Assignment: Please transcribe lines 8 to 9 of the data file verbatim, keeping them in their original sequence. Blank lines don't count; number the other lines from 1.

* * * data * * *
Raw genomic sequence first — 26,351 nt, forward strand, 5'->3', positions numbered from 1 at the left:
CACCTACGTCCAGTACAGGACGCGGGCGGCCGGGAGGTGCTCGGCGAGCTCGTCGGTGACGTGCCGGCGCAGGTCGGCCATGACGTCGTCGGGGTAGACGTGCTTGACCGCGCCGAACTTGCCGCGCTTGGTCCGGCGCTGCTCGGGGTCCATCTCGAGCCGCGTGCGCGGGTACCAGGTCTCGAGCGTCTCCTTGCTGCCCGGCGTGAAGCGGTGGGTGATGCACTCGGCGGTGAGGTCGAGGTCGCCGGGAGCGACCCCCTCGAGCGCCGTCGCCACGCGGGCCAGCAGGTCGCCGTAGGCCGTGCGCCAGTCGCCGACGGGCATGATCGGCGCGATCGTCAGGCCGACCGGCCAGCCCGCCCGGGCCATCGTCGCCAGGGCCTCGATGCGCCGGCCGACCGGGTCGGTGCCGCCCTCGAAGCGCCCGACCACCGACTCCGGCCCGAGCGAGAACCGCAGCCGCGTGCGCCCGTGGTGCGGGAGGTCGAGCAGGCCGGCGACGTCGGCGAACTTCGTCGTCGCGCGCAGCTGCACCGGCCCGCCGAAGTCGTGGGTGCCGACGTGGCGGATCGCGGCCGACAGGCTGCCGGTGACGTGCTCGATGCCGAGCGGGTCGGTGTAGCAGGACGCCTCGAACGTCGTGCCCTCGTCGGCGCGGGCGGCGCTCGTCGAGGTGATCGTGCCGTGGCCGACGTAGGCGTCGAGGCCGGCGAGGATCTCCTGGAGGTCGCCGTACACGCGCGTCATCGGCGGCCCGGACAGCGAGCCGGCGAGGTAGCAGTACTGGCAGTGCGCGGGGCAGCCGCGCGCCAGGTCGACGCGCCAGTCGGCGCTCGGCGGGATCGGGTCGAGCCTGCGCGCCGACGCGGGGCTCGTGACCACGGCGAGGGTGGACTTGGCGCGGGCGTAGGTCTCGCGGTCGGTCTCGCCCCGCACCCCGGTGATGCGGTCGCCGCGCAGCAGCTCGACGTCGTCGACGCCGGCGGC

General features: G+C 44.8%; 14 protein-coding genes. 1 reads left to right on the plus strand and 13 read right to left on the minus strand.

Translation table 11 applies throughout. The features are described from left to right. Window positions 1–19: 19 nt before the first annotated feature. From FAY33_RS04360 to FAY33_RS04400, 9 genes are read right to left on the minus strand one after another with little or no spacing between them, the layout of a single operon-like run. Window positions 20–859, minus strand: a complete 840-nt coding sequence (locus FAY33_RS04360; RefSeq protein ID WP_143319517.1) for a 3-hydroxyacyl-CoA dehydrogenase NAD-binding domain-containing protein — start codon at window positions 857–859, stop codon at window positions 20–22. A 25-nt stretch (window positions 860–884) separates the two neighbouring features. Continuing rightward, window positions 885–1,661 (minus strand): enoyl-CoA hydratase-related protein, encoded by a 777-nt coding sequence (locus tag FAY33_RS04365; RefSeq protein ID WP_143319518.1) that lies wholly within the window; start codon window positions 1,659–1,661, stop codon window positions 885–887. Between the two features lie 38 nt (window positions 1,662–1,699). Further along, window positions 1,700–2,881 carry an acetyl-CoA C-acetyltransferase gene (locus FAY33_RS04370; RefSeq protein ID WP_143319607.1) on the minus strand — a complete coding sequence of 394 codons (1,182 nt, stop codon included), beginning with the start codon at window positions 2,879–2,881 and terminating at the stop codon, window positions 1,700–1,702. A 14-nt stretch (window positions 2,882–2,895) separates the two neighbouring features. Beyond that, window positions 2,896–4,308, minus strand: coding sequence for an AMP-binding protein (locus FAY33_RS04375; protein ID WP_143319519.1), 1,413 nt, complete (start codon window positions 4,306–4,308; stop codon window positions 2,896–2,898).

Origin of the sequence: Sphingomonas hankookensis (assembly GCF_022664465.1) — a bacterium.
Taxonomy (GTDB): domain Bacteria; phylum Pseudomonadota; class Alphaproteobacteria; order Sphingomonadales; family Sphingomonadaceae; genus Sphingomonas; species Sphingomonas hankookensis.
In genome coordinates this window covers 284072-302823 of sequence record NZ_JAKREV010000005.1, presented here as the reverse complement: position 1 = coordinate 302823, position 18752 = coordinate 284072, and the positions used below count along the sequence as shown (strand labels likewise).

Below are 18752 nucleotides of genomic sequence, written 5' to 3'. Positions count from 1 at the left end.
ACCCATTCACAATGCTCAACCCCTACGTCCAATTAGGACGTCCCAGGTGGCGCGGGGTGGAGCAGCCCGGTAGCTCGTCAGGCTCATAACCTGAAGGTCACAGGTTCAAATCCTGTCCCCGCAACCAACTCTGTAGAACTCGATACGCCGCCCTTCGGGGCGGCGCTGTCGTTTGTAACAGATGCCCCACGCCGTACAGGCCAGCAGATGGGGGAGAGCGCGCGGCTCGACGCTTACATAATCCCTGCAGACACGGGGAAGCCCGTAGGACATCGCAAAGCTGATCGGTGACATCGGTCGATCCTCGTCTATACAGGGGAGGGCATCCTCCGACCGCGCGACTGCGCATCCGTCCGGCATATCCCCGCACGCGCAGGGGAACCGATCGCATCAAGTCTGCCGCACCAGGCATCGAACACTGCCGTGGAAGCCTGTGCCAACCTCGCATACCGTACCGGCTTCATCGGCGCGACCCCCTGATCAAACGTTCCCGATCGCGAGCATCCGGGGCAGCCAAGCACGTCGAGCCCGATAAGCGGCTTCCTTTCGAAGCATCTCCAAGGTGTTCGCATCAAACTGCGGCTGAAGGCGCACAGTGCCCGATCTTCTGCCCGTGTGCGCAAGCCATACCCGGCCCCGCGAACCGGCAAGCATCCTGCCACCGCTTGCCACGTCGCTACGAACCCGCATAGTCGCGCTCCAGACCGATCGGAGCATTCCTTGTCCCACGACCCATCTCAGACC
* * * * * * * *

Below are 18752 nucleotides of genomic sequence, written 5' to 3'. Positions count from 1 at the left end.
ACCCATTCACAATGCTCAACCCCTACGTCCAATTAGGACGTCCCAGGTGGCGCGGGGTGGAGCAGCCCGGTAGCTCGTCAGGCTCATAACCTGAAGGTCACAGGTTCAAATCCTGTCCCCGCAACCAACTCTGTAGAACTCGATACGCCGCCCTTCGGGGCGGCGCTGTCGTTTGTAACAGATGCCCCACGCCGTACAGGCCAGCAGATGGGGGAGAGCGCGCGGCTCGACGCTTACATAATCCCTGCAGACACGGGGAAGCCCGTAGGACATCGCAAAGCTGATCGGTGACATCGGTCGATCCTCGTCTATACAGGGGAGGGCATCCTCCGACCGCGCGACTGCGCATCCGTCCGGCATATCCCCGCACGCGCAGGGGAACCGATCGCATCAAGTCTGCCGCACCAGGCATCGAACACTGCCGTGGAAGCCTGTGCCAACCTCGCATACCGTACCGGCTTCATCGGCGCGACCCCCTGATCAAACGTTCCCGATCGCGAGCATCCGGGGCAGCCAAGCACGTCGAGCCCGATAAGCGGCTTCCTTTCGAAGCATCTCCAAGGTGTTCGCATCAAACTGCGGCTGAAGGCGCACAGTGCCCGATCTTCTGCCCGTGTGCGCAAGCCATACCCGGCCCCGCGAACCGGCAAGCATCCTGCCACCGCTTGCCACGTCGCTACGAACCCGCATAGTCGCGCTCCAGACCGATCGGAGCATTCCTTGTCCCACGACCCATCTCAGACC